Initial Exercises After Knee Arthroscopy

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Post Knee Arthroscopy Exercises

Picture of a man holding injured knee.
Physical therapy exercises can help after knee arthroscopy. PhotoAlto/Sandro DiCarlo Darsa/Getty Images

After undergoing knee arthroscopy - also known as a "knee scope" - it is important to begin exercising your knee immediately to restore strength and full range of motion. Initial exercises should be non-weight bearing in nature, and should focus on gentle strengthening of the muscles surrounding the knee as well as increasing joint range of motion.

As always, you should discuss starting any exercise program with your orthopedic surgeon prior to initiating it. Most physicians will approve an early rehabilitation program, however others may ask you to wait a week or so after your procedure.

Initially, you will experience some swelling and discomfort in the knee for a few days post operatively. You will most likely be given a prescription for pain medication and an anti-inflammatory drug to help alleviate these symptoms.

You should expect to feel a gentle stretch while performing your knee exercises, but you should not experience any pain. Any activity that causes significant discomfort should be stopped immediately. It is also a good idea to ice and elevate your leg after performing these exercises to decrease any increase in swelling.

The following exercises are appropriate for immediate post-arthroscopy rehabilitation. The movements should be gentle and steady. Bouncing or over-stretching should be avoided. Read on to review these four exercises.

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Exercise 1 - Quadriceps Contraction

University of Iowa Clinic

The quad set exercises is a great way to get your quadriceps muscles working after a knee scope. Here is how you do it:

Lay on your back on a flat surface. Place a rolled towel under your ankle between you and the surface. Push your ankle down into the towel roll. This will cause your knee to straighten as it raises off the surface you are laying on. Straighten your knee as much as possible and hold the position for five seconds. (Avoid any type of bouncing motion!) Relax and repeat 10 more times.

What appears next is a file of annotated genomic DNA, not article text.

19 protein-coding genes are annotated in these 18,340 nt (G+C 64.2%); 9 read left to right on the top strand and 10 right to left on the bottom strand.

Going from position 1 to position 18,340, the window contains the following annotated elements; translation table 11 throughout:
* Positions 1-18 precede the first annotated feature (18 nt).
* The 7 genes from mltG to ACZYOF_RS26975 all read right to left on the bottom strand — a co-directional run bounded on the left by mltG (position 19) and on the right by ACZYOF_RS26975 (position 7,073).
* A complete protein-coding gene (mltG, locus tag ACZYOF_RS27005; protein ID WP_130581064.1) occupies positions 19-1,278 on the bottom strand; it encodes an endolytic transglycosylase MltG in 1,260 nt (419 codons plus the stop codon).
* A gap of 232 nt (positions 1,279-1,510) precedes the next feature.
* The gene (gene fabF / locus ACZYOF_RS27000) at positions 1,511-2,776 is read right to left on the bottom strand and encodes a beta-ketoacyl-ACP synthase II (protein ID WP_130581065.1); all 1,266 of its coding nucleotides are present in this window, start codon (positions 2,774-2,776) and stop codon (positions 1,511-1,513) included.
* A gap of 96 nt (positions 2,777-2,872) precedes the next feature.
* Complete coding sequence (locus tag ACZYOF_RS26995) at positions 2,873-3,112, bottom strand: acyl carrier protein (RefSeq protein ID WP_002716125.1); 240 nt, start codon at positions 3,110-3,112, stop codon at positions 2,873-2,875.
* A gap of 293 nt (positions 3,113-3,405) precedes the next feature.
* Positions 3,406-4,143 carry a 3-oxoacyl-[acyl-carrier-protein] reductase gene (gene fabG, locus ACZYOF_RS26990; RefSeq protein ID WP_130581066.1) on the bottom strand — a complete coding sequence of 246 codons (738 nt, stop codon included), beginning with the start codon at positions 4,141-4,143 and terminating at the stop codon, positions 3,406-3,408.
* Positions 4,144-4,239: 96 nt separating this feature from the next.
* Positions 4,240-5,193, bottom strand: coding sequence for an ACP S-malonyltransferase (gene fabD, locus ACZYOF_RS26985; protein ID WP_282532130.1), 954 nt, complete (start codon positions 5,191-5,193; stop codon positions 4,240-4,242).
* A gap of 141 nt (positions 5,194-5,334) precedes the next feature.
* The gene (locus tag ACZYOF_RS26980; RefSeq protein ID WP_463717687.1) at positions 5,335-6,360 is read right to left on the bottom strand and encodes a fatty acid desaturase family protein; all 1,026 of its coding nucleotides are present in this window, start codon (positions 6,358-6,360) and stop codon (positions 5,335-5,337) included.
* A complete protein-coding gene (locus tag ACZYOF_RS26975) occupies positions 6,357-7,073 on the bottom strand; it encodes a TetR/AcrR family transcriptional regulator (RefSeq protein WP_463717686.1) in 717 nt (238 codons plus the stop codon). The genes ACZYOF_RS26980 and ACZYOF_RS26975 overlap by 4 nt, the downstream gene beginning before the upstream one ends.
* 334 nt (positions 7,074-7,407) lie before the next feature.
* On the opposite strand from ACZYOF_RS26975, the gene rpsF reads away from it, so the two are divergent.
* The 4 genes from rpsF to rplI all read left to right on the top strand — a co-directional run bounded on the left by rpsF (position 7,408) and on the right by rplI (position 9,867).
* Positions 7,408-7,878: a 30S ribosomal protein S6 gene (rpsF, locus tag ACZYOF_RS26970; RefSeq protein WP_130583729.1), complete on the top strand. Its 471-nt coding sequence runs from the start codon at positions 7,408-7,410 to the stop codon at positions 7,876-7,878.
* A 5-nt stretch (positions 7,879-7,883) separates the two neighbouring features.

Bonus: The Short Arc Quad Exercise

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Exercise 2 - Hamstring Contraction

Your hamstring muscles help to bend your knee, and keeping them strong is improtant after knee arthroscopy. Here is how you get them moving:

Lie on your back with your knees bent in a 10 to 15 degree angle. Without moving your leg, pull your heel into the floor, as if you were trying to bend your knee, but the floor is preventing motion from happening. This will cause the hamstring muscles on the back of your thigh to contract. Hold this for five seconds. Relax and repeat 10 more times.

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Exercise 3 - Gluteal Sets

The gluteal set exercise is a great way to get your hips working  and to help keep blood moving in your legs and hips after surgery. It is a simple exercise to do - here's how:

Lie on your back with your knees bent in a 10 to 15 degree angle. Squeeze your buttock muscles together, like you are holding back flatulence. Hold for five seconds. Relax and repeat 10 more times.

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Exercise 4 - Straight Leg Raises

University of Iowa Clinics

Straight leg raising is an important exercise to do after knee surgery, as they can help improve the way your hip and knee muscles work while still protecting your knee. Here is how you do them.

Lay on your back on a flat surface. Bend the knee of your uninvolved leg (the one that wasn't operated on) to a 90-degree angle with your foot flat on the surface. Keep your involved leg straight without the knee bent. Slowly lift the involved leg six inches off the floor. (by contracting the front thigh muscles). Hold for five seconds. Slowly lower your leg to the floor. Relax and repeat 10 more times. (The knee of the raised leg should remain straight throughout this exercise. Focus on lifting by using the muscles on the front of your hip joint.)

The straight leg raise exercise can be done on your side of your stomach as well to work differnt hip muscles. The exercises can also be made more challenging by adding a cuff weight to your thigh or ankle.

After a knee scope, exercise can be your main tool to help you restore normal knee and hip range of motion and strength. This can help you regain normal walking and running ability. Check in with your doctor and physical therapist after knee arthroscopy, and then get started on knee exercises to quickly and safely get back to your normal activity level.

Edited by Brett Sears, PT.

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